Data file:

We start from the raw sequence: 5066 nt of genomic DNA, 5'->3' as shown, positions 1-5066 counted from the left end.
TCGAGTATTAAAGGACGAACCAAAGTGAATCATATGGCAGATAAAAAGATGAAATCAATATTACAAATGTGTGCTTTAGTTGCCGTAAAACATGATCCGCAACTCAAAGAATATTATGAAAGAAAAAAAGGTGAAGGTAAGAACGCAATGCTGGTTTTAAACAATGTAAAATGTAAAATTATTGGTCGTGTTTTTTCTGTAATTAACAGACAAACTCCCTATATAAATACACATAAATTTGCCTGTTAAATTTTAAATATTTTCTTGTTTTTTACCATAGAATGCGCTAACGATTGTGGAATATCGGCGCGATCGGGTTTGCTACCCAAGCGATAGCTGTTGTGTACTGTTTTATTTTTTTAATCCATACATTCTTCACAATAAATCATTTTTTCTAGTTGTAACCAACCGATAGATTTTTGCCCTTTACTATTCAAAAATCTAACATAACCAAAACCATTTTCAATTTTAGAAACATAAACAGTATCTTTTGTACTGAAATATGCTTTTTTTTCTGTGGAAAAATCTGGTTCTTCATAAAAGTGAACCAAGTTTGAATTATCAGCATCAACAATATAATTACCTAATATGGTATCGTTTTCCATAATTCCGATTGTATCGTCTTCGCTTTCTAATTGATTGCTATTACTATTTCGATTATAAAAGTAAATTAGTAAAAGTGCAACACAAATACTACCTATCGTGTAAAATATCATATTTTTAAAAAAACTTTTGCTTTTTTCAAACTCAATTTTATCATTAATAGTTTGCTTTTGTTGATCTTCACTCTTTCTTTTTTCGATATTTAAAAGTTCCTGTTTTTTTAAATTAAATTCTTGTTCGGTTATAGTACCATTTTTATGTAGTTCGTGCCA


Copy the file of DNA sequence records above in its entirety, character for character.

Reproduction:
We start from the raw sequence: 5066 nt of genomic DNA, 5'->3' as shown, positions 1-5066 counted from the left end.
TCGAGTATTAAAGGACGAACCAAAGTGAATCATATGGCAGATAAAAAGATGAAATCAATATTACAAATGTGTGCTTTAGTTGCCGTAAAACATGATCCGCAACTCAAAGAATATTATGAAAGAAAAAAAGGTGAAGGTAAGAACGCAATGCTGGTTTTAAACAATGTAAAATGTAAAATTATTGGTCGTGTTTTTTCTGTAATTAACAGACAAACTCCCTATATAAATACACATAAATTTGCCTGTTAAATTTTAAATATTTTCTTGTTTTTTACCATAGAATGCGCTAACGATTGTGGAATATCGGCGCGATCGGGTTTGCTACCCAAGCGATAGCTGTTGTGTACTGTTTTATTTTTTTAATCCATACATTCTTCACAATAAATCATTTTTTCTAGTTGTAACCAACCGATAGATTTTTGCCCTTTACTATTCAAAAATCTAACATAACCAAAACCATTTTCAATTTTAGAAACATAAACAGTATCTTTTGTACTGAAATATGCTTTTTTTTCTGTGGAAAAATCTGGTTCTTCATAAAAGTGAACCAAGTTTGAATTATCAGCATCAACAATATAATTACCTAATATGGTATCGTTTTCCATAATTCCGATTGTATCGTCTTCGCTTTCTAATTGATTGCTATTACTATTTCGATTATAAAAGTAAATTAGTAAAAGTGCAACACAAATACTACCTATCGTGTAAAATATCATATTTTTAAAAAAACTTTTGCTTTTTTCAAACTCAATTTTATCATTAATAGTTTGCTTTTGTTGATCTTCACTCTTTCTTTTTTCGATATTTAAAAGTTCCTGTTTTTTTAAATTAAATTCTTGTTCGGTTATAGTACCATTTTTATGTAGTTCGTGCCA